Two prohibitions are stated in conjunction with the Shemen Hamishcha. One may not use it to anoint a “Zar,” a person who is foreign from the kingship or high priesthood, and one may not replicate the Shemen Hamishcha exactly. A person who willfully violates either of these prohibitions receives the severe punishment of Kareit, spiritual excision.

Kareit, as the Rambam defines it, is the punishment of cutting off the soul from Olam Haba (the World to Come) and is the greatest possible retribution. It’s not a punishment that’s thrown around lightly in the Torah, and is reserved for the severest of prohibitions, like desecrating Shabbat, eating on Yom Kippur, or engaging in illicit relationships. What is so important about the Shemen Hamishcha? Why is it that one who repurposes or replicates the Shemen Hamishcha receives this harsh punishment? What is at the root of the sin of misusing the Shemen Hamishcha?

The Sefer Hachinuch offers the following rationale for the prohibitions against anointing a Zar and replicating the Shemen Hamishcha. Since an item’s value increases proportionate to its scarcity, Hashem made the Shemen Hamishcha scarce by prohibiting its replication and limiting its permitted uses. This, in turn, raises the perceived value of the Shemen Hamishcha, thereby increasing the prestige of all who are anointed with it— the Mishkan, Kohanim, and kings.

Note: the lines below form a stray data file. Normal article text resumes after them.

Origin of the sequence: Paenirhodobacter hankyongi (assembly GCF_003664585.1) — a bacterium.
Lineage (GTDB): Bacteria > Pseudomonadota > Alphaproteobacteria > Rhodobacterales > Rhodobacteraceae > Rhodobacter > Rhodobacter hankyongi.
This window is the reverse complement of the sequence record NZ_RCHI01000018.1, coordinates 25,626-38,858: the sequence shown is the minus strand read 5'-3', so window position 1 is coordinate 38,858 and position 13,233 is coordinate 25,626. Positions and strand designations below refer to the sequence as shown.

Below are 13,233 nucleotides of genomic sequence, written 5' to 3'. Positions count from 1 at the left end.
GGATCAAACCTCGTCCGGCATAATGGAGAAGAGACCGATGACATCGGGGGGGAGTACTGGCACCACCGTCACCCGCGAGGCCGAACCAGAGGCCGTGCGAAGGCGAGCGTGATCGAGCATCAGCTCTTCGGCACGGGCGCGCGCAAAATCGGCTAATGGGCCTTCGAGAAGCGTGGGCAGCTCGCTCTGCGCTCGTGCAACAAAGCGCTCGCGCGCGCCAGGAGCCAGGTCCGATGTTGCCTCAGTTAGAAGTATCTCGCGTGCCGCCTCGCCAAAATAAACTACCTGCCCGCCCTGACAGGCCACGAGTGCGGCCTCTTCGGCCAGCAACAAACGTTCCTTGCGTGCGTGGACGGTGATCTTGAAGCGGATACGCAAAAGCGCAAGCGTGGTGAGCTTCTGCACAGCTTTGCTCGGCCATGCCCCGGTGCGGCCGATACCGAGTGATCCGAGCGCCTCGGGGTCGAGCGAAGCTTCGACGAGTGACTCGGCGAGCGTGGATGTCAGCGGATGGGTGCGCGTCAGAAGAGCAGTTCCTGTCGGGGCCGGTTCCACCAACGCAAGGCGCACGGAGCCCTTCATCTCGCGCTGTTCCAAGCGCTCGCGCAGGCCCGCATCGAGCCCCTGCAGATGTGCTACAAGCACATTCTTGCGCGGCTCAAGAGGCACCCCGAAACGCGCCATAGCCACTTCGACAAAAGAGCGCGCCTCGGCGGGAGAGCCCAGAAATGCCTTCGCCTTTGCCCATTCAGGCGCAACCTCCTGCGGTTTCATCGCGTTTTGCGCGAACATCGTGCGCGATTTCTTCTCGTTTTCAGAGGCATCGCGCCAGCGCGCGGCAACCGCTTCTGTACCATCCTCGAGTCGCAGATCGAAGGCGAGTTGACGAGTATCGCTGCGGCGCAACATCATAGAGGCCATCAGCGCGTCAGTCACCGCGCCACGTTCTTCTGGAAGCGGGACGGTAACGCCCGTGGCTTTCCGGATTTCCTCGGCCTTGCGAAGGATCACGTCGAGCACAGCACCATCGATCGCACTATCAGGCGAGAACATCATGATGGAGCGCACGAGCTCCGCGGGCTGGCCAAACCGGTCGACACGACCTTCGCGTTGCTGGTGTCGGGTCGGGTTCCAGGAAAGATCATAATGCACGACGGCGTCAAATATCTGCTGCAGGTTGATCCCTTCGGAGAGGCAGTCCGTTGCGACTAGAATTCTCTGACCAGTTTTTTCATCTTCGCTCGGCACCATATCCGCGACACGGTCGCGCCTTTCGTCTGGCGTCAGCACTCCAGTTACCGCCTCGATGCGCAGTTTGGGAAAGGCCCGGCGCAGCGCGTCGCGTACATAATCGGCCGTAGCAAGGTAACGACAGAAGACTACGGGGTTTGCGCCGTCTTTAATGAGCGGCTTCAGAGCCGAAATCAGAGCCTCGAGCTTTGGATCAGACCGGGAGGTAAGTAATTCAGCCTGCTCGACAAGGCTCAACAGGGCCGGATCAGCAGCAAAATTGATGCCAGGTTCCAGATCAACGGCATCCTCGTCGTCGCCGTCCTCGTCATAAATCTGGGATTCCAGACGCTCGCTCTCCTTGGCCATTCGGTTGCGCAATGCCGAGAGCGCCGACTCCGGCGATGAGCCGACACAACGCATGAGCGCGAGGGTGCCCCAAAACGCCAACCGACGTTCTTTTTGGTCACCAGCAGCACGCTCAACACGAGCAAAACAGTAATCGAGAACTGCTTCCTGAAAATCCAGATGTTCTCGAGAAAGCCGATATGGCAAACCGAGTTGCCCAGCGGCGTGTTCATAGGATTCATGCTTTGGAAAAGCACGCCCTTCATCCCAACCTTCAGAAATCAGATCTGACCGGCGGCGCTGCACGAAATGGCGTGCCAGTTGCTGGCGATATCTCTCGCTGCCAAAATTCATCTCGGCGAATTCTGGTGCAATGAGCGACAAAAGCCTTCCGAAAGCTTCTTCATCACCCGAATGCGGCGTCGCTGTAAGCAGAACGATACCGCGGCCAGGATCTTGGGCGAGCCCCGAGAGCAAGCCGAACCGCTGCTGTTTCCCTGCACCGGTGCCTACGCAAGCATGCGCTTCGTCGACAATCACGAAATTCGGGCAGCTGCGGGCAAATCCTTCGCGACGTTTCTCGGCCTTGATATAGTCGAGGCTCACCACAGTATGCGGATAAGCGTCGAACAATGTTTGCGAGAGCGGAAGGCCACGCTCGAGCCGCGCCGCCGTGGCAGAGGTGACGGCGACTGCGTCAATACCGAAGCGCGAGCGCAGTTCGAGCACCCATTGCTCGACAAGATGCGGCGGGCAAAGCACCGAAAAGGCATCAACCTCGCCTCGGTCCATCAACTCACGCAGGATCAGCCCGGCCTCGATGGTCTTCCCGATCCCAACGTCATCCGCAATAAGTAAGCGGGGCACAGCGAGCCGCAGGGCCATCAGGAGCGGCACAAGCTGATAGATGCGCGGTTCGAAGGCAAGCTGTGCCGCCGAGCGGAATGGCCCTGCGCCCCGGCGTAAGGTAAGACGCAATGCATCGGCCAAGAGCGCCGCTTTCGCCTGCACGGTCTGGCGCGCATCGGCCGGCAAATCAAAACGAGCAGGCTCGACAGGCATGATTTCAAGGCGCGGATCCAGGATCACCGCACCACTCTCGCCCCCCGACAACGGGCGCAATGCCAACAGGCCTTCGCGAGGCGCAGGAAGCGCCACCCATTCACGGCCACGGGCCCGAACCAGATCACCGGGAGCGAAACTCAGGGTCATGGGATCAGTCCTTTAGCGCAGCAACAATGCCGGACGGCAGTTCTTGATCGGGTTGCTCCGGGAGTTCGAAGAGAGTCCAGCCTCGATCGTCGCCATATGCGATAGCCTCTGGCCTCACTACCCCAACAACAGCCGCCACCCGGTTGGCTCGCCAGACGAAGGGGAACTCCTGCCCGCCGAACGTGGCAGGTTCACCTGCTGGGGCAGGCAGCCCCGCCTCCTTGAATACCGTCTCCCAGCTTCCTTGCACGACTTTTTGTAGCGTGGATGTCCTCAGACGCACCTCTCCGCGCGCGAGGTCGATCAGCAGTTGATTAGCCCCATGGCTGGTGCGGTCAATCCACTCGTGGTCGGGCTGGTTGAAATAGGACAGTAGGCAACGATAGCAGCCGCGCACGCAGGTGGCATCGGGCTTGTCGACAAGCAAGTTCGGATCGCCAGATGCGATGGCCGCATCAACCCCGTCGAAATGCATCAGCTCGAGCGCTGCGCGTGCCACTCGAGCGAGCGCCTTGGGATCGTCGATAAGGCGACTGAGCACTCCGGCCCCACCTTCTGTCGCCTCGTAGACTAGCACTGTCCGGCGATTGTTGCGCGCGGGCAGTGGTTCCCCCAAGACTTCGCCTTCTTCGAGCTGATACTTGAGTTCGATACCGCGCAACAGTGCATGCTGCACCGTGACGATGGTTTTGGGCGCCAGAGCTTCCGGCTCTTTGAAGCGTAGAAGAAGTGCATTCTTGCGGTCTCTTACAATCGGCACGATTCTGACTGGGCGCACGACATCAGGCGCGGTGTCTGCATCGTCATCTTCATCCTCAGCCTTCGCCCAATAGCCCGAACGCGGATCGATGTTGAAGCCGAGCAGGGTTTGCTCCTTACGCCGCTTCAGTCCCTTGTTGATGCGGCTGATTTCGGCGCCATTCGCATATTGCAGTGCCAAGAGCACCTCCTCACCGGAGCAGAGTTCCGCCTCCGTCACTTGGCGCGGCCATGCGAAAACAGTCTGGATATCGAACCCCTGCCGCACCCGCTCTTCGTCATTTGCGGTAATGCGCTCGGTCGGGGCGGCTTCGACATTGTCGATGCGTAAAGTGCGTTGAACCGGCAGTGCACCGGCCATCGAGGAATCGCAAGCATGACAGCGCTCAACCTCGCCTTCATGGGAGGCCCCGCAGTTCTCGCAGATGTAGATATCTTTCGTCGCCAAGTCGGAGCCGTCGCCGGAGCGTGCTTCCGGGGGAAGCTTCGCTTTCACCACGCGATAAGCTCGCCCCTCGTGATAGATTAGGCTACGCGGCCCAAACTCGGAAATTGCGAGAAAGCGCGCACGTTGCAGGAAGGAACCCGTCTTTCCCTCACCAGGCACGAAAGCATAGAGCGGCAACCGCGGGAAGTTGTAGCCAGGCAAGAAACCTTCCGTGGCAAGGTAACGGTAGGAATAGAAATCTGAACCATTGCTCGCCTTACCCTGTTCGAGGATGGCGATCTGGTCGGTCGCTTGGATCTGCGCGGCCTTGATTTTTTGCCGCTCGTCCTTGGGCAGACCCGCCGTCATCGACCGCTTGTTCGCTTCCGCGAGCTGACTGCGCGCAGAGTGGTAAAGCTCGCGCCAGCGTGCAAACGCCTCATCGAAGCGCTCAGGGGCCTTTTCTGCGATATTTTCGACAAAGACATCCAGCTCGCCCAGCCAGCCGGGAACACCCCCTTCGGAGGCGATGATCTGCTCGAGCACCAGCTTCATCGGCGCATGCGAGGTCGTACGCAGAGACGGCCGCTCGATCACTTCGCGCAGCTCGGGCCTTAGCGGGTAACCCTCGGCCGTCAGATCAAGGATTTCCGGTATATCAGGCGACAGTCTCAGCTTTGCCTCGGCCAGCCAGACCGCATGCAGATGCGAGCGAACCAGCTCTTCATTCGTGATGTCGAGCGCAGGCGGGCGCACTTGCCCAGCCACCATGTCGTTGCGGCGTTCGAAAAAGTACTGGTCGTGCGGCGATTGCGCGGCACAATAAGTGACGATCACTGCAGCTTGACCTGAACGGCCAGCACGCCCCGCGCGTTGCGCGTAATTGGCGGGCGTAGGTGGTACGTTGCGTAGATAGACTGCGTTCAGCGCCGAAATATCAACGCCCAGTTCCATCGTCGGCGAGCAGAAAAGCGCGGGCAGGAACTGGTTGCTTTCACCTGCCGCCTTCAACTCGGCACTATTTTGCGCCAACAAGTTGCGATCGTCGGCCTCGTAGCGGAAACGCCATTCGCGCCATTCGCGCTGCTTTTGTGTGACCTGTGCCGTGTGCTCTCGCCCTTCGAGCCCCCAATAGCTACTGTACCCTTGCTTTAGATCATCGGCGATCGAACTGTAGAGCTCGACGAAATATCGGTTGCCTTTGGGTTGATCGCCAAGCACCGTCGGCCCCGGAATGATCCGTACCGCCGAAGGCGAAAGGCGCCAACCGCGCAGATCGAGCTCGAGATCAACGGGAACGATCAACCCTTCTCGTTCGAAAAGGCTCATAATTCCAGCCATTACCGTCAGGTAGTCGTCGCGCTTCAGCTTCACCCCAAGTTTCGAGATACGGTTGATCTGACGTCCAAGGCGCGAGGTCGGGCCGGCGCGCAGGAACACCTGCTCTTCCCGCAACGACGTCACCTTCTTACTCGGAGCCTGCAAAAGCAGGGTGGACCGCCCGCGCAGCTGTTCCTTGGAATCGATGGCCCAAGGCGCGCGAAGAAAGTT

It follows, then, that one who misappropriates the Shemen Hamishcha is not just degrading this special oil, but is in fact denigrating the Mikdash, its vessels, the Kohanim, and the kings. R. Samson Refael Hirsch drives the point home forcefully: one who uses the Shemen Hamishcha to, say, anoint the mayor of the city is replacing what Hashem has made holy with what he would like to be holy. This denial of Hashem as the absolute arbiter of holiness in favor of man’s arbitrary decisions about holiness is a grave sin. Similarly, one who co-opts the “mark” of holiness by creating a personal store of Shemen Hamishcha to “sanctify” that which he sees fit, has also sinned grievously. The harsh punishment of Kareit fits the crime.

This theme repeats itself in other parts of our Parasha. Moshe is instructed to construct a Kiyor, the washing station of the Kohanim. The Torah tells us later that the Kiyor was fashioned out of mirrors donated by the women of the nation. The Midrash provides the backstory of these mirrors.